Hangin’ By A Shoestring
There is never, ever a good time for a shoelace to break! It is probably because our shoes are the last thing we put on before rushing out the door and we’re likely already late and mentally onto the next thing. The worst thing is that there is no warning that it is going to happen. You are tying your shoes like you have a hundred times before and then “SNAP”. It’s even worse when you are out. When it happens at home, you can change your shoes or maybe even replace your lace. Who am I kidding? Nobody preemptively buys replacement laces anymore! But if it happens away from home, you are challenged to tie that shoe with the remaining lace remnant, trying to make it as unnoticeable as possible. Alas, even after you try to even out what’s left, that shoe always ends up looking like a four-year old who was learning to tie their shoes and used yours to practice on.
I’ve gone through many a pair of shoes without ever having to replace a lace. It’s more likely than now, even with men, we all own so many shoes and don’t use them as hard, so we don’t wear out the laces very often. We tend to get rid of them long before the laces break. But on those occasions when one breaks, did you ever try to replace it with a matching lace? It’s dang near impossible! When did the shoelace industry branch out? It seems not that long ago there were just four kinds of shoelaces. There were black and brown laces for dress shoes, white for sneakers and those heavy-duty yellow and brown boot laces. Each was available in two or three lengths. That was it. The shoe world thrived on about a dozen laces. And they were available at every shoe and discount store. Not any more. I can’t help but wonder if this is not a conspiracy from the shoe manufacturers. They make it hard to replace the laces so we just buy a new pair of shoes instead. Hmmmmm…..
I have no idea how many different types, lengths and colors of shoelaces there are, but they never have the kind I need. And the after-market laces are never as nice as those that came with the shoes. On those occasions when I find laces that match the ones I already had, the length is never what I need. They are generally way too long. I hate to cut them to length because then they get all frayed and are almost impossible to re-thread through the eyelets. You know, a new shoelace should never end up looking old and frayed. Why, I paid $.58 for them! I know, I should probably measure the remaining intact lace before I go to purchase new ones. But who does that? Recently, I had a shoelace break on a pair of shoes that I wear frequently to work. I bought replacement laces that looked similar, but of course they weren’t. Not only were they too long, but too thick as well. They were hard to lace up and virtually impossible to unlace. So, I opted not to replace the other “intact” shoelace. Now I have two different laces that have different colors and textures. But I am done messing with them. Plus, there is no way I am ever going to return shoelaces to the store. And you know, it seems that what happens is that soon after I replace shoelaces, I’ll come across a better match for the shoes than the ones I had just purchased. Hey what about this: custom-cut to order shoe laces? You pick the fabric, style, color and length!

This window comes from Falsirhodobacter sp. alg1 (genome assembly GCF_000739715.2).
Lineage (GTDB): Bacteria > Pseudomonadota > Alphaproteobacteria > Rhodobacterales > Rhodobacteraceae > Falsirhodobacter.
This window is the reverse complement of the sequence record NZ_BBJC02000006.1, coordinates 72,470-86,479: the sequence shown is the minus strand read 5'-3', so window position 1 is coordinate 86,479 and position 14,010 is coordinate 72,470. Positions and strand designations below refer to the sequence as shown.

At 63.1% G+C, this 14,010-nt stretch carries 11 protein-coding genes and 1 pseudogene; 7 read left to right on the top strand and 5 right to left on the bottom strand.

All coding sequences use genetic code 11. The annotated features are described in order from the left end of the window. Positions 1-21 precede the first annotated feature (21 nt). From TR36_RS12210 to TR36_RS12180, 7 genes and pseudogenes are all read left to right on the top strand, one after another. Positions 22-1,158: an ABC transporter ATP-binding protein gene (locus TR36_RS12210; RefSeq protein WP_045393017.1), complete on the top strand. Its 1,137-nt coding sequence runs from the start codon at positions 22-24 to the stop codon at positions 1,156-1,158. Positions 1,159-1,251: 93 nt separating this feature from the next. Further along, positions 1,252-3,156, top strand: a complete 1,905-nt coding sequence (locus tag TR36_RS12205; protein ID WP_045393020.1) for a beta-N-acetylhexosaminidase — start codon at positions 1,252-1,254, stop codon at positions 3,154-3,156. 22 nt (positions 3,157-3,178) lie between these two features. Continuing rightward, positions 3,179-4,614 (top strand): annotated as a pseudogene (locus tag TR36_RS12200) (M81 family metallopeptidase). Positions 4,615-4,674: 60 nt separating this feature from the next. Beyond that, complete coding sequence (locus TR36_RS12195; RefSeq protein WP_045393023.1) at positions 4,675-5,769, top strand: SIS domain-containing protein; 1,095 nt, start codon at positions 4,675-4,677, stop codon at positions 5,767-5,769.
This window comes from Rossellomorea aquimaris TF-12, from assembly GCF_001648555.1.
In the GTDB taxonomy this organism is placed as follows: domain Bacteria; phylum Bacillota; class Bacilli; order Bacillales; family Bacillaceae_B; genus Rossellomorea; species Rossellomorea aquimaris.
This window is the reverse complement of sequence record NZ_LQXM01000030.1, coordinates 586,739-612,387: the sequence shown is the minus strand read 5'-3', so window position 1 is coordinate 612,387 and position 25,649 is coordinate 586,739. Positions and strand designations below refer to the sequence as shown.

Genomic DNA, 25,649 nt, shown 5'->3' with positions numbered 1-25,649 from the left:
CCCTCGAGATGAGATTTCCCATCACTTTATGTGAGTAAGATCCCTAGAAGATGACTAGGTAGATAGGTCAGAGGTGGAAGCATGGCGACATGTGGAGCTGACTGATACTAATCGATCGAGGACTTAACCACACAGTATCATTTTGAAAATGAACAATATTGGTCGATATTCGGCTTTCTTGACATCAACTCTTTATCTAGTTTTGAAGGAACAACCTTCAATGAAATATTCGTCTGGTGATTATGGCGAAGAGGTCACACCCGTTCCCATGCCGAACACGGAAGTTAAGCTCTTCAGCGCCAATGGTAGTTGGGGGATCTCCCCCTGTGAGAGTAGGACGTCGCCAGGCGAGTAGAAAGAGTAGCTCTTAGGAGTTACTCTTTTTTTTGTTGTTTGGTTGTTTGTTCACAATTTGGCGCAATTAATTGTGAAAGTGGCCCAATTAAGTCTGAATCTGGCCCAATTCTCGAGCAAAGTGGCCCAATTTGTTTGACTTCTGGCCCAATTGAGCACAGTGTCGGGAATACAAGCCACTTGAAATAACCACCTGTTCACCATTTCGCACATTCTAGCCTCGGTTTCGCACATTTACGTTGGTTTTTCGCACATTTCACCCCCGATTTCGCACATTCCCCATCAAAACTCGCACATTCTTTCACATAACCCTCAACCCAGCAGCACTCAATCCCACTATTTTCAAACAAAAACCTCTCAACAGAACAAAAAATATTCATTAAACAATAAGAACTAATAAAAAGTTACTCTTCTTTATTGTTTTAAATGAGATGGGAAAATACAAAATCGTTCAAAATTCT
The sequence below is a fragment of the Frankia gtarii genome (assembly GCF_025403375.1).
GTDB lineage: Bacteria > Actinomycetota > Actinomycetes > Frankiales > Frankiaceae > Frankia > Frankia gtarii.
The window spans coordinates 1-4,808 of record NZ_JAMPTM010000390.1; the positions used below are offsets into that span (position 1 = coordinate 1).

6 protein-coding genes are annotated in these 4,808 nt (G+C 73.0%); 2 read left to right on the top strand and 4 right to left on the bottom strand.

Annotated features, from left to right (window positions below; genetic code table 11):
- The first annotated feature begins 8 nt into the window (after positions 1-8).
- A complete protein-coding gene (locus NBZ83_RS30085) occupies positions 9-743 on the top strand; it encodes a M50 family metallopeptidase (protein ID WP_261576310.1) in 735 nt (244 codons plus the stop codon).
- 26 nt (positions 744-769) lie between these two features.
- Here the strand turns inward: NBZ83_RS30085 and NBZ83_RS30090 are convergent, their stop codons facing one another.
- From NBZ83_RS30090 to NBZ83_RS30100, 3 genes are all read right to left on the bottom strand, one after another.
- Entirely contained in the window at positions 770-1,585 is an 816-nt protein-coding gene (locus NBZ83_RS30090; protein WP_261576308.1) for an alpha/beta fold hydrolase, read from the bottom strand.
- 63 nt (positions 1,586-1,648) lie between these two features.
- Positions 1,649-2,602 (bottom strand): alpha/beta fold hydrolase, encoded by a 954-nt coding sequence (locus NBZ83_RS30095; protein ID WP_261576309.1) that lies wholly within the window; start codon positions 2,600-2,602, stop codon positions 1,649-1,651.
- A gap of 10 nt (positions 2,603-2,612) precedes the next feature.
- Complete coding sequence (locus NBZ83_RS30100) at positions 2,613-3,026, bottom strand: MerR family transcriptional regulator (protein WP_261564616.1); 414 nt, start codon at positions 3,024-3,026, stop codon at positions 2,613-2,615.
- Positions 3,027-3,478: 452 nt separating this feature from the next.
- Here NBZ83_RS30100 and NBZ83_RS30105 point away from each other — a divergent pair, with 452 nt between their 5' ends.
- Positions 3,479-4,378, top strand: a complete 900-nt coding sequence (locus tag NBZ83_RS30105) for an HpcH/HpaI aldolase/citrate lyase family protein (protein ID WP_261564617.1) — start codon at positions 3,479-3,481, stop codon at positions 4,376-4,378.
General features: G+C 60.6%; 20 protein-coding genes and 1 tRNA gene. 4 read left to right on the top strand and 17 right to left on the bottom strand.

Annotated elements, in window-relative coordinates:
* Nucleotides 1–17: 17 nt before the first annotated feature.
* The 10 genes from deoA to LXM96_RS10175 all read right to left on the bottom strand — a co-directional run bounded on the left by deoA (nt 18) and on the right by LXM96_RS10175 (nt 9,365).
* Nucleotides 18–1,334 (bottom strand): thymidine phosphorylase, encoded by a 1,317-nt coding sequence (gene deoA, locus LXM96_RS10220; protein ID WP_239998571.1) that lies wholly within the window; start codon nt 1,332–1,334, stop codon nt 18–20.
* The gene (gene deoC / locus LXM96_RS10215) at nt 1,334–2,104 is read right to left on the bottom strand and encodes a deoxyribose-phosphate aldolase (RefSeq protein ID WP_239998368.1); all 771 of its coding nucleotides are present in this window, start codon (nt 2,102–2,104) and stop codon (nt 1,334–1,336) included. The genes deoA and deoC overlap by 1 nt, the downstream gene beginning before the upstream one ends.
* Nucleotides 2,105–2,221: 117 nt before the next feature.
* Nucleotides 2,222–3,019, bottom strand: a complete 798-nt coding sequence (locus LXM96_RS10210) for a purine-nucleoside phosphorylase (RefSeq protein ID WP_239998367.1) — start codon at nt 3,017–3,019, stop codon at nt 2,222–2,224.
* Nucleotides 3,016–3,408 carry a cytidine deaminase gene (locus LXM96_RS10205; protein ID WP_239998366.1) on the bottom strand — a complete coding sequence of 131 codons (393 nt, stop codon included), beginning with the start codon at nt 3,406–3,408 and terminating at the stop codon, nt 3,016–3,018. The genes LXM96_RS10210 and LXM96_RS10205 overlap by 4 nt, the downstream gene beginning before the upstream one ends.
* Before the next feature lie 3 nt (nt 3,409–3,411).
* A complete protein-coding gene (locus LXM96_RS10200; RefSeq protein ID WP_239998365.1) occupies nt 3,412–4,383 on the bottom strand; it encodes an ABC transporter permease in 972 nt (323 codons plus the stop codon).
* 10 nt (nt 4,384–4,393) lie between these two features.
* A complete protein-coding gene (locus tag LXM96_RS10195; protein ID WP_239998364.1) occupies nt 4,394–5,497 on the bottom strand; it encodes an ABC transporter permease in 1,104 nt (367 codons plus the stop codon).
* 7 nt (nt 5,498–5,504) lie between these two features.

Doesn’t it seem to you that tie shoes are antiquated and that they should have disappeared years ago? They’re like from your great-grandparents generation. If I could have all of my dress and casual shoes be of the slip-on variety, I would bid farewell to the lace. However, that is not the case. When I was looking for new shoes last fall, it appeared that most casual and dress shoes were tie shoes, not slip ons. Say what you want about millennials. When it comes to shoes, they’re not “loafers”.